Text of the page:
Examples are like the puffy doughboy affiliated with Pilsbury, or the Golden Arches of McDonalds. They can be people affiliated with the company, like Steven Jobs with Apple, or Bill Gates with MicroSoft, Donald Trump with Trump Towers, or in the non-profit world, Chuck Colson with Prison Fellowship or Jesse Jackson with The Rainbow Coalition. They can be services affiliated with the organization, like Google and its search engine technology or MasterCard offering services to charge a purchase today and pay it off later. As marketers we can create them, use them, nurture and extend them to ensure that there is something attractive to the market about these intangible assets. They can be defined, managed, controlled to some extent.
Perceptual intangible assets
Intangible assets can also be perceptual or associations that customers have with the company or brand. These perceptual ideas and thoughts are built up with every thought, mention, conversation, experience that the customer has with the brand. This is the center of the purchase decision. It is where feelings and emotions exist in the brain matter. Scientists have discovered over the last 10 years that this area of the brain is largely the decision center. In general, they have found that facts inform perceptions, but perceptions and emotions drive decisions. If the impression and perception is negative due to a slow drive up window, or waiting on hold for 15 minutes while the a customer service rep gets back to you, or a faulty printer that just doesn’t seem to work right. These perceptions build up and impact how people buy. They can have meaning like old friends and family, or they can exude different personalities being adventurous.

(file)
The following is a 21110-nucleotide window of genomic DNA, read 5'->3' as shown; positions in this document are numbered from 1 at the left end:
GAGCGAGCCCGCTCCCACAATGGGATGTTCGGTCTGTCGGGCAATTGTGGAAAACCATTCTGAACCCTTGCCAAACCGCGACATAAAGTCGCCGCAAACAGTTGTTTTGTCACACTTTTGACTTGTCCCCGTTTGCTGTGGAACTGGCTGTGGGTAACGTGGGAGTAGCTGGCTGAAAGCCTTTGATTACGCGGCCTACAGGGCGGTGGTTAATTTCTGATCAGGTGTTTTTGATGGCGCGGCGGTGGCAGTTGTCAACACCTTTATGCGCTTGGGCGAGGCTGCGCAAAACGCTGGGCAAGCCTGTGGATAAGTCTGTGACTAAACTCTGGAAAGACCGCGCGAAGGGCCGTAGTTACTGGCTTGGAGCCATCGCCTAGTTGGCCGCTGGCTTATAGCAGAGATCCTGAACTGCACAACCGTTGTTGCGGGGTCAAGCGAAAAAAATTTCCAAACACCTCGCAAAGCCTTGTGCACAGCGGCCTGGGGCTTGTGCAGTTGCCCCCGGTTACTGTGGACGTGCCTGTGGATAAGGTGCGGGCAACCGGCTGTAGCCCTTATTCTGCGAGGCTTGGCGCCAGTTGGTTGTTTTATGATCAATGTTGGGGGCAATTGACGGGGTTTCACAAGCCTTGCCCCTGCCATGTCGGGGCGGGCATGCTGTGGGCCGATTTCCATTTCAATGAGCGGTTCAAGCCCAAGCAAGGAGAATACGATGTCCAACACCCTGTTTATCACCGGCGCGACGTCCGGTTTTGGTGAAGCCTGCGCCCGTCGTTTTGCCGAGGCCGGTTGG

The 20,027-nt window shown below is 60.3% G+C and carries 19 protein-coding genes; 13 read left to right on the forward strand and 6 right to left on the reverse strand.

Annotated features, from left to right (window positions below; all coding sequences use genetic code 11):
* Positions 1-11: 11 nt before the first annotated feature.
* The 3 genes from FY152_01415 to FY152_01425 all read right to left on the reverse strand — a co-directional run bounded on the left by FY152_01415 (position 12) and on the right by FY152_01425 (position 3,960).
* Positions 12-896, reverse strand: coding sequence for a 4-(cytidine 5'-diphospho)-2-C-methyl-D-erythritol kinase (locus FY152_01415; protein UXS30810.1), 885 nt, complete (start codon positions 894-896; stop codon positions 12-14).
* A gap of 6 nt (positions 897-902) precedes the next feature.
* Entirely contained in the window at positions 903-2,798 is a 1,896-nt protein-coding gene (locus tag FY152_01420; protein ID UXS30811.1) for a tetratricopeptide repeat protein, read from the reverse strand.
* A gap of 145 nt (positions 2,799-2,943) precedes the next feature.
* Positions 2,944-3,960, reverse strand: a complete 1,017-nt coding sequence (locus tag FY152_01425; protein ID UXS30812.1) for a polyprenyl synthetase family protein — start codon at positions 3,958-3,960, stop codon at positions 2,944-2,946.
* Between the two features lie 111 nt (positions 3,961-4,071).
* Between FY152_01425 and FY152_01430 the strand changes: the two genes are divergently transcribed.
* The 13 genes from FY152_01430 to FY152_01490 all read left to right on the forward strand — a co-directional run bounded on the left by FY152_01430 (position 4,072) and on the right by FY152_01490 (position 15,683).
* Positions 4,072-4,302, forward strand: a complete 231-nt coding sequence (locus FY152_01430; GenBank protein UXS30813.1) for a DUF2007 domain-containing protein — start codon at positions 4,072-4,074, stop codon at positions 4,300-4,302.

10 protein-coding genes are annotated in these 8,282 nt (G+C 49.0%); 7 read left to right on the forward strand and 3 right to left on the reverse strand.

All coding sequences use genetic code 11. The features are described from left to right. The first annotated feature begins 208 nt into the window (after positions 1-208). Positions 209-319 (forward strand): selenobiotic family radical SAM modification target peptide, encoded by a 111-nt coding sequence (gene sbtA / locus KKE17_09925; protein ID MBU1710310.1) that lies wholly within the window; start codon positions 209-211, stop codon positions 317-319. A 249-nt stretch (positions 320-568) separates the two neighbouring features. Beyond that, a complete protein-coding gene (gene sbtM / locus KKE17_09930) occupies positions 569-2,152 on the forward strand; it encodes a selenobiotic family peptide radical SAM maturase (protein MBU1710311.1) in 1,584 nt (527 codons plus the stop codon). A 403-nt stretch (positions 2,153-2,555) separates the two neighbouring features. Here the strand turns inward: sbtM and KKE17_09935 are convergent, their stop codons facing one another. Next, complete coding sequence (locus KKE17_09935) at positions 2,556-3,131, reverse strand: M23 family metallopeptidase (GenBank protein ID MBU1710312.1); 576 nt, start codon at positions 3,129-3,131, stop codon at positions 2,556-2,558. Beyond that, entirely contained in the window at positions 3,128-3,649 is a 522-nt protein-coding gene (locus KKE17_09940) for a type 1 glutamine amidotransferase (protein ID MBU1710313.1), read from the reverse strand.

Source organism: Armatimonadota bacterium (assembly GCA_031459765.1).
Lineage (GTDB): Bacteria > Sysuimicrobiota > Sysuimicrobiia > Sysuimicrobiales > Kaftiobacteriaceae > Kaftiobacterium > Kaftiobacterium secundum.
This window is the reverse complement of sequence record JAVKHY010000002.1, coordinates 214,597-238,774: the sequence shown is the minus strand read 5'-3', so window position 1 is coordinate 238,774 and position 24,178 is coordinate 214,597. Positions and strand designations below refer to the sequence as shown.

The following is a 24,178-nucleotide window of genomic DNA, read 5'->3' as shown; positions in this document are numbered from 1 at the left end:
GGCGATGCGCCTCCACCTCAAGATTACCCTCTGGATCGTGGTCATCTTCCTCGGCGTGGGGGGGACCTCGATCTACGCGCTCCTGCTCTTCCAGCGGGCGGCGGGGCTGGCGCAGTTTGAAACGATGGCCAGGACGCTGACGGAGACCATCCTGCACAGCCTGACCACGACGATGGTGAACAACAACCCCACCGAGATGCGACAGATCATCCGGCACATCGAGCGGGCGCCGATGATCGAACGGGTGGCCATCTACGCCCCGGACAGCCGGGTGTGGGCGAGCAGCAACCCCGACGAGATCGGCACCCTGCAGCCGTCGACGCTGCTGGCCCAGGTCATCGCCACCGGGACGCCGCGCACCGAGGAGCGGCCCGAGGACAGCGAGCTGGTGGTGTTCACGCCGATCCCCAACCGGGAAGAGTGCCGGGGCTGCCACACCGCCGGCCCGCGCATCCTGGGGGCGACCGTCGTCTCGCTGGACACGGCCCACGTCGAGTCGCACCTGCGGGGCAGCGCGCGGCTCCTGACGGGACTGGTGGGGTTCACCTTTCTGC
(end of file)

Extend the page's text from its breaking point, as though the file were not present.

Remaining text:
Managing these perceptions is tricky and both art and science. If you’re going to build a home, you probably don’t want to feel that your builder takes unnecessary risks as he chooses the materials for your dream home. On the other side, if you’re decorating the interior, you may want someone to help you that is innovative, adventurous, not someone that’s stodgy and stuck in a time warp 20 years ago.
Managing these perceptions is tough work. However, when an organization can have more touch points with a customer, and can control the experience, and the value that is delivered, they can be successful at “engineering” or creating a consistent customer experience to strengthen the perception of the brand.
This is why organizations have raced to the internet and social media. It is an inexpensive touch point that they can exert more control over the experience and conversation about the company, its brands, and how its perceived.
Unfortunately, most social media and internet companies don’t understand this and sell delivery services to eyeballs. In most cases, the companies do more damage to their customers perception and trust than help. Communications are shallow and transactional.
Building, nurturing, managing, delivering, and promoting assets are fundamental to building trust and fueling growth and innovation. Knowing, creating and leveraging these marketing assets is a critical and essential VALCORT discipline.